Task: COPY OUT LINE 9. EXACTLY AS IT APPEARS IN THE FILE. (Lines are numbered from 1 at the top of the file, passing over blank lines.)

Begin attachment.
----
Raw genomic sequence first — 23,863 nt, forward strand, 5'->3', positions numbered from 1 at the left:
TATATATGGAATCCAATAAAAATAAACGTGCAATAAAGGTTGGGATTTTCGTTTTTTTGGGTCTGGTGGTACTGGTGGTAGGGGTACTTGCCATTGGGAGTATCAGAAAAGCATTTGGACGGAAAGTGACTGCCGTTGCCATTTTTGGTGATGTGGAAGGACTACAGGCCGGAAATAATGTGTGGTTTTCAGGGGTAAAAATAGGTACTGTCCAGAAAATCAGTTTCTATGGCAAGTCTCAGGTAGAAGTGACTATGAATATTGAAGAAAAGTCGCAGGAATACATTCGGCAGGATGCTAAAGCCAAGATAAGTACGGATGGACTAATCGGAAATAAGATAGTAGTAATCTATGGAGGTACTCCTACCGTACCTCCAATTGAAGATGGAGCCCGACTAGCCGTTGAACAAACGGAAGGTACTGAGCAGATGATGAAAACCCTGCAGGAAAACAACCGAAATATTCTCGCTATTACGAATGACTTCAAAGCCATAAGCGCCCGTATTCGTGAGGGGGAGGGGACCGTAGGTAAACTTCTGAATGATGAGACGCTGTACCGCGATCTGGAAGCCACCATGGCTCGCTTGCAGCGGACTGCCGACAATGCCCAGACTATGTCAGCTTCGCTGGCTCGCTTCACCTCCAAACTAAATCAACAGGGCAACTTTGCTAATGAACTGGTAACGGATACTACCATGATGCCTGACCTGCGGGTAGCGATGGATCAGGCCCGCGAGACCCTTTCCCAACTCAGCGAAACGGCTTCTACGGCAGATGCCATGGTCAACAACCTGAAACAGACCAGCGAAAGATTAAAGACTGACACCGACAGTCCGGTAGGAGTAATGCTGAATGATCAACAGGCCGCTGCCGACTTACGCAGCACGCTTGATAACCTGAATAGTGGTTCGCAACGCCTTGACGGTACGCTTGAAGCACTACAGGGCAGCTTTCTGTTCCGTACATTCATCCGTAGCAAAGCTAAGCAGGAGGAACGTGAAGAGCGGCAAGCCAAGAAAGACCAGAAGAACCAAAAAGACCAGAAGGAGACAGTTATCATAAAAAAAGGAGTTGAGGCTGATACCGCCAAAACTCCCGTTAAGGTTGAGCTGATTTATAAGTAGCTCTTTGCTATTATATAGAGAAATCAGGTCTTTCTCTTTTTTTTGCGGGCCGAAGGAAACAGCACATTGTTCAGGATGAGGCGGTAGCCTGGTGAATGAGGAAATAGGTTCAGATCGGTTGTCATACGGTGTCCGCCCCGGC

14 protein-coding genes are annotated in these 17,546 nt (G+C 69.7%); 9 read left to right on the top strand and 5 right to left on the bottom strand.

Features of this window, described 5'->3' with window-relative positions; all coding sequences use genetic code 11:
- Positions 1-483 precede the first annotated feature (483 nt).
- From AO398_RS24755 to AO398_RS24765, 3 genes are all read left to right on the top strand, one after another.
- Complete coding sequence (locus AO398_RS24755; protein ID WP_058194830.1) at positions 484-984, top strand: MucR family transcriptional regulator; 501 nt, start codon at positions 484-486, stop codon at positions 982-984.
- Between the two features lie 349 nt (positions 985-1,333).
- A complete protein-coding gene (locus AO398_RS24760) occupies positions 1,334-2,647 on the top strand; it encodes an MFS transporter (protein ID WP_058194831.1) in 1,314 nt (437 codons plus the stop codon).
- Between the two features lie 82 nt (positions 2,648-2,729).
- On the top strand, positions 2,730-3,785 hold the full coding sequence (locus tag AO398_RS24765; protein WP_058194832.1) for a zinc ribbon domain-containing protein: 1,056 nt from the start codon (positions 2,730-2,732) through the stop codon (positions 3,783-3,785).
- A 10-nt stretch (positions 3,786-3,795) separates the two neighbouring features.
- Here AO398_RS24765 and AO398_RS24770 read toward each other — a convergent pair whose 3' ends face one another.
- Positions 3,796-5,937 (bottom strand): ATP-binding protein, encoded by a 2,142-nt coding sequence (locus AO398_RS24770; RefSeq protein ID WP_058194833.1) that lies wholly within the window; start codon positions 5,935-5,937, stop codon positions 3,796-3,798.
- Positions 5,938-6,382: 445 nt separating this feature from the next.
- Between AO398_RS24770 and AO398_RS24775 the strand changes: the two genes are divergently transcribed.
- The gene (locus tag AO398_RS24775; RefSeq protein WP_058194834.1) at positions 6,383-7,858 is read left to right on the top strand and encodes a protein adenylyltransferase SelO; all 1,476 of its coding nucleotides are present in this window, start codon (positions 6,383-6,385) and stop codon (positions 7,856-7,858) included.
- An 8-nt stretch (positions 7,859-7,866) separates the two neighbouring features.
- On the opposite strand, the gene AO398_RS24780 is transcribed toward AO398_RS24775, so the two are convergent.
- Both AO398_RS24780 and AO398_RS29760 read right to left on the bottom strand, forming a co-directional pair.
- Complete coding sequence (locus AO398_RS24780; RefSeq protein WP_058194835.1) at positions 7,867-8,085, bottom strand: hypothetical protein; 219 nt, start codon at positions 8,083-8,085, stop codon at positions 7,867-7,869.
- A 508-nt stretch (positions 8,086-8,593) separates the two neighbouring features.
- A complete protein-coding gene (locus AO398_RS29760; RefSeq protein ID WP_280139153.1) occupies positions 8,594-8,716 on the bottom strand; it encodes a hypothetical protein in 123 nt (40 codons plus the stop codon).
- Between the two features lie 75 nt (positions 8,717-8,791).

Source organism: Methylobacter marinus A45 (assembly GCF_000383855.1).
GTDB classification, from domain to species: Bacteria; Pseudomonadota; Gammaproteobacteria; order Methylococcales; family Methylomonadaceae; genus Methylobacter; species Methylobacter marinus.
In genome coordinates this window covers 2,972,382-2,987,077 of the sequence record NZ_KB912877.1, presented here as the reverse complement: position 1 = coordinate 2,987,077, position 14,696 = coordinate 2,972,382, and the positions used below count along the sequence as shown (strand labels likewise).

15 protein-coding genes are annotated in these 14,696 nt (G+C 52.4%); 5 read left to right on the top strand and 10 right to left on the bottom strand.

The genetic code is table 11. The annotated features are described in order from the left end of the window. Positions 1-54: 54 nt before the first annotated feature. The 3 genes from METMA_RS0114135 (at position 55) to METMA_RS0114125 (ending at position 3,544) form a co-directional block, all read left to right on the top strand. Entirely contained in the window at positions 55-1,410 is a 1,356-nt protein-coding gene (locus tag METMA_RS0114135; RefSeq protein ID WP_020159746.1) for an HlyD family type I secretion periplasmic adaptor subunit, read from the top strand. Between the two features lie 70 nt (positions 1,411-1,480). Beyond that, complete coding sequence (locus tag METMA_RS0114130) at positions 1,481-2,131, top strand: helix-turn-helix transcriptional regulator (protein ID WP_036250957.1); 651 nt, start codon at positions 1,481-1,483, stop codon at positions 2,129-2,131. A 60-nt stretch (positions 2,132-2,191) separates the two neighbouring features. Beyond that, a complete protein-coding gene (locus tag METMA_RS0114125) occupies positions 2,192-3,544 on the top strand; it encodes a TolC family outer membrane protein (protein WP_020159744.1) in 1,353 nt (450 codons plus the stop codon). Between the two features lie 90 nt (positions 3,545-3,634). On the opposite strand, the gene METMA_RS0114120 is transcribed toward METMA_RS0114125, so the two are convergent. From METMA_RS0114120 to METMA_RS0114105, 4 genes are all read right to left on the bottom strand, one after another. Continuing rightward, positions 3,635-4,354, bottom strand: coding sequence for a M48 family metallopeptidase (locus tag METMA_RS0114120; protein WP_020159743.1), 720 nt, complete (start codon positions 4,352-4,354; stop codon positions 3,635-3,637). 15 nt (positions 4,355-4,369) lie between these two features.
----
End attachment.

- A complete protein-coding gene (locus AO398_RS24760) occupies positions 1,334-2,647 on the top strand; it encodes an MFS transporter (protein ID WP_058194831.1) in 1,314 nt (437 codons plus the stop codon).